9 October 2003 Integrating 2D and 3D data for diagnostics of panel paintings
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Imaging techniques are widely used for the diagnostics of paintings. The results, collected by applying various imaging techniques are generally compared by the art historian who studies the object. These 2D data can be effectively integrated to form a multi-dimensional dataset, and added to a 3D digital model of the painting, thus creating a complete package of information about the opera. In this work we present some examples of applications of data integration with measurements performed on some important panel paintings. The imaging analysis was carried out by applying techniques such as infrared reflectography, colour and false colour imaging and ultraviolet fluorescence. The IR reflectogram, the false colour and the colour image are simultaneously acquired with a scanning device characterized by a high resolution (16 dots/mm2), a high tonal dynamic and point-to-point correspondence between these three images. A multi-spectral device, based on a high-resolution CCD camera, is used for UV fluorescence. The 3D relief was obtained by means of scanning micro-profilometry with a quota resolution of about 1 micron. The integration of the 3D model with the results given by several imaging techniques greatly increases the information and it eases the analysis of the painting under investigation.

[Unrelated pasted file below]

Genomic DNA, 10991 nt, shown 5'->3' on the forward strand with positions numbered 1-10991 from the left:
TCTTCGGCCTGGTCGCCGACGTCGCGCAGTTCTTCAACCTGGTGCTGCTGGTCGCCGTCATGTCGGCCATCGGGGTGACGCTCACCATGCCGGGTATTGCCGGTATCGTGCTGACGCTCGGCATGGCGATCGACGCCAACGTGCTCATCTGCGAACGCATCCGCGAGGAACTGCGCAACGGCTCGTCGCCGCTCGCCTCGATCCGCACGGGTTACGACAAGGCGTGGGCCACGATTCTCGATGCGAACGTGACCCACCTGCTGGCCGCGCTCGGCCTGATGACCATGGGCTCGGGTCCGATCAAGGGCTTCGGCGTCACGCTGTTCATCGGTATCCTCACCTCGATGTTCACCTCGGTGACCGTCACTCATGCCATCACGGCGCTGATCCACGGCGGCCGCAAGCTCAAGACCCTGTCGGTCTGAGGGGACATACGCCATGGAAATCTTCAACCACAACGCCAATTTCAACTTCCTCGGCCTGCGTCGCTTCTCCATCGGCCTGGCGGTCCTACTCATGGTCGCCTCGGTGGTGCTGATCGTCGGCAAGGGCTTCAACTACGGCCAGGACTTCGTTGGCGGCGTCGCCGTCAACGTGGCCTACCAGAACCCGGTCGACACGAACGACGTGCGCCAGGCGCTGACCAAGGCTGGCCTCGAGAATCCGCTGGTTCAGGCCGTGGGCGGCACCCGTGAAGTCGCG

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Raffaella Fontana, Raffaella Fontana, Maria Chiara Gambino, Maria Chiara Gambino, Marinella Greco, Marinella Greco, Luciano Marras, Luciano Marras, Marzia Materazzi, Marzia Materazzi, Enrico Pampaloni, Enrico Pampaloni, Luca Pezzati, Luca Pezzati, Pasquale Poggi, Pasquale Poggi, } "Integrating 2D and 3D data for diagnostics of panel paintings", Proc. SPIE 5146, Optical Metrology for Arts and Multimedia, (9 October 2003); doi: 10.1117/12.501247; https://doi.org/10.1117/12.501247


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